Yahoo! was once the undisputed heavy weight champion of the worldwide web. That is until Google came along. Over a decade later, Google is worth an approximate $280 billion while Yahoo! is worth a paltry $5.2 billion.
That’s a huge difference. It’s likely because Google has made wise investments while Yahoo! has made some horrific ones.
And Yahoo! just lost almost a billion dollars by making this horrendous investment.
Tumblr is a microblogging, social network website that was founded in 2007 by David Karp. The service allows users to post content in the form of a short-form blog.
As of August 12th, 2019, Tumblr has a eye-popping 475 million blogs, which gets about 380 million monthly visitors.
With those numbers it’s probably worth a lot of money, right?
You would be wrong.
On May 20, 2013, it was announced that Yahoo! and Tumblr had reached an agreement for Yahoo! Inc. to acquire the enormously popular microblogging website for $1.1 billion.
But on August 12, 2019, Verizon Media announced that it would sell Tumblr to Automattic—operator of blog service Word Press and corporate backer of the open source blog software of the same name — for a mere $3 million.
Do the math; that’s a net loss for Yahoo! of $998 million.
So what happened?
In March 2019, Similar Web estimated Tumblr had lost 30% of its user traffic since December 2018, when the site had introduced a stricter content policy with heavier restrictions on adult content, which had been a notable draw to Tumblr.
The reason why Yahoo! got rid of the pornographic content was because the media conglomerate desperately tried to make it a mainstream social media platform, which was a terrible idea – its entire appeal was that it wasn’t a traditional mainstream site.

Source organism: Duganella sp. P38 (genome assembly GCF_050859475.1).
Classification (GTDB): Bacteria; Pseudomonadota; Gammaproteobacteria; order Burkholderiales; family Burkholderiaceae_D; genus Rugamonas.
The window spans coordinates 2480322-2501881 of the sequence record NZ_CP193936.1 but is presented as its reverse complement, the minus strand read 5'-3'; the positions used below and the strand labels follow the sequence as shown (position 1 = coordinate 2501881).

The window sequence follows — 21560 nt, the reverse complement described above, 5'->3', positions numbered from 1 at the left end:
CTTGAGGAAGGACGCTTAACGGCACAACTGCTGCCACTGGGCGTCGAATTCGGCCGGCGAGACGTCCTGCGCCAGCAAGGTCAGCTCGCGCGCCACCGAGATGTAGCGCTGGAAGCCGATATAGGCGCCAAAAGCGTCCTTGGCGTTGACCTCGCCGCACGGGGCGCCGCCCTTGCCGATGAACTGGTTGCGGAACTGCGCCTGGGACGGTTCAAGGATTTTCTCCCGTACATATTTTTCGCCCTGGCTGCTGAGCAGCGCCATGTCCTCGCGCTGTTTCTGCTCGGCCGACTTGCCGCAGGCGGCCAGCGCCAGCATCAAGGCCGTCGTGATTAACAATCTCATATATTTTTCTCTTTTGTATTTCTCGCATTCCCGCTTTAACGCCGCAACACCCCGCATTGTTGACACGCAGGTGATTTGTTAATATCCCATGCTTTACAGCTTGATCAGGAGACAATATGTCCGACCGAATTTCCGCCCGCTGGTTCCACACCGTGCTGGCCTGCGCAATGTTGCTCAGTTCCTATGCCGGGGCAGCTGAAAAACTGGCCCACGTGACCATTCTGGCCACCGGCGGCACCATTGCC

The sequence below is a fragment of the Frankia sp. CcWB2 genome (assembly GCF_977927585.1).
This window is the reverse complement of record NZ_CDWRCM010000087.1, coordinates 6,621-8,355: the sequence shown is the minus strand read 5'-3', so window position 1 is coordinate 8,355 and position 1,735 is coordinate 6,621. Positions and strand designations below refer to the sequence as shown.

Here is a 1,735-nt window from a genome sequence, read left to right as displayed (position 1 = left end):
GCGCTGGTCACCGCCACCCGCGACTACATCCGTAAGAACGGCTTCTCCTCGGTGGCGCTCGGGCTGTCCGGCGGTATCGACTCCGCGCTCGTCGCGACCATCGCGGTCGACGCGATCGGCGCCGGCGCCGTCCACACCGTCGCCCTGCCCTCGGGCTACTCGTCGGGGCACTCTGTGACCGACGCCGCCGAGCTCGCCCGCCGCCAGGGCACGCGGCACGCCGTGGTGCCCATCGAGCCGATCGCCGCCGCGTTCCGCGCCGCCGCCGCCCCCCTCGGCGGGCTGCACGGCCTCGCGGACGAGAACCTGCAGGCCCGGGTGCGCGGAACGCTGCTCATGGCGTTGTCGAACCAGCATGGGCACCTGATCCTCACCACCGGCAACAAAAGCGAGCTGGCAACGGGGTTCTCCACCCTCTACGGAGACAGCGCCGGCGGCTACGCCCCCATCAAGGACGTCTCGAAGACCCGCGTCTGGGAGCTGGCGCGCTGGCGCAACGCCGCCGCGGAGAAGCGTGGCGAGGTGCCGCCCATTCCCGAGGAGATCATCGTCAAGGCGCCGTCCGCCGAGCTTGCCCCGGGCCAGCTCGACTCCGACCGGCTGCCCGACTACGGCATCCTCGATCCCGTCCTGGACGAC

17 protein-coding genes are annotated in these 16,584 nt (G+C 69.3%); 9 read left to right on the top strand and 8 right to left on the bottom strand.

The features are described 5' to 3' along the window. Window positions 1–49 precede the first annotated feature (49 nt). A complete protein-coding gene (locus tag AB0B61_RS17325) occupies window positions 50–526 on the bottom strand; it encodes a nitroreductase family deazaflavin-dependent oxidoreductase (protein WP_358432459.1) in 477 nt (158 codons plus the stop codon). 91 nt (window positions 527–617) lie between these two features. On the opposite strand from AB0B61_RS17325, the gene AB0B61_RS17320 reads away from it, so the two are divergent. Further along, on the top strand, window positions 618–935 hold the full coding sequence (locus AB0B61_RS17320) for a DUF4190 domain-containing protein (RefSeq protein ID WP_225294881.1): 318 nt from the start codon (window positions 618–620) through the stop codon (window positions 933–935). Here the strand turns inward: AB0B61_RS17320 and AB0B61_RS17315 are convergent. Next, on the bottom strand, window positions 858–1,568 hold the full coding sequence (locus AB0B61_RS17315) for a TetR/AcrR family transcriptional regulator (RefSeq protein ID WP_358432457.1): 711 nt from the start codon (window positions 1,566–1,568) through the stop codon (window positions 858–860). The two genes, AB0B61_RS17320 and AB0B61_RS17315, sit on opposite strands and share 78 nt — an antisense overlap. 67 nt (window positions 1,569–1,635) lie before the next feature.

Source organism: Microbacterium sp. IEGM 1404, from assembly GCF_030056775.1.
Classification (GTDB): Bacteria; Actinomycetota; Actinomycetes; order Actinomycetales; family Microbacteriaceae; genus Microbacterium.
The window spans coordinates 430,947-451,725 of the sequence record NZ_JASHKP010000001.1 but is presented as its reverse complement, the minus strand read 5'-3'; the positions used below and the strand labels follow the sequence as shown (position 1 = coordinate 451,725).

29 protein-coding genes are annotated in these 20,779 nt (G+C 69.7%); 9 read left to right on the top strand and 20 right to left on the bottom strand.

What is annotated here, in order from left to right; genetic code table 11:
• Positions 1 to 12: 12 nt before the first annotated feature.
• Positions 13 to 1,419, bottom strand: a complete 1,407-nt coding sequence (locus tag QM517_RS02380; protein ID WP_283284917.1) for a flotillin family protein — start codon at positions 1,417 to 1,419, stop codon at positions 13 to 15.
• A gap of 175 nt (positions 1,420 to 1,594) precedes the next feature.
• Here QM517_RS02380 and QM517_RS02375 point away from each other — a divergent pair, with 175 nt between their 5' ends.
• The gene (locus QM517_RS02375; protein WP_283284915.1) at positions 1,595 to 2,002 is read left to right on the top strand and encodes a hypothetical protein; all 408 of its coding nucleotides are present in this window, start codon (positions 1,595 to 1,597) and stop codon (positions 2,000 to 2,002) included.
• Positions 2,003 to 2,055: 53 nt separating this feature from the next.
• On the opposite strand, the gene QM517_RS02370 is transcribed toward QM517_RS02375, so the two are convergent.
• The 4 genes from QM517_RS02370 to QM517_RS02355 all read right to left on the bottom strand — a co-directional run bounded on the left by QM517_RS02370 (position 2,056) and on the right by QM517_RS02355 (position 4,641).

Yahoo! failed to understand Tumblr and, more importantly, Tumblr’s community. They’re the ones that generates the sites revenue. Yahoo’s attempts at bringing advertisers into the community space frequently generated ridicule from Tumblr users. Advertisers and brands kept trying — and failing — to assimilate themselves into the Tumblr landscape, which ultimately drove the Tumblr community away.
What would you do if Twitter or Facebook started charging and filling your feed with nothing but advertisements?
You’d probably leave, right?
Why waste your time with a company that doesn’t understand the brand’s appeal?
In 2016, Yahoo wrote off its Tumblr investment as a $230 million loss and hinted that the actual loss could be nearly the entire $1 billion. In 2017, Verizon acquired the platform as part of its overall acquisition of Yahoo, and the fissures between Tumblr’s independent, grassroots community and the goals of the telecom site deepened (Verizon is under the Yahoo! umbrella).
Verizon didn’t do any better.
The death of the Verizon-Tumblr union came in 2018 – when Tumblr, following the dictates of Apple’s content guidelines for the Apple Store – banned all adult content from the site.
Tumblr desperately tried to make sure the artistic content that was their lifeline didn’t become part of the ban – enforced by algorithm.
But its staff largely failed at keeping the algorithm from targeting completely benign posts, artists got censored, and pornbots continued to plague the site; the prohibition was an unmitigated disaster and Tumblr lost 30 percent of its user base in the six months after the ban took effect.
Now it’s worth a measly $3 million.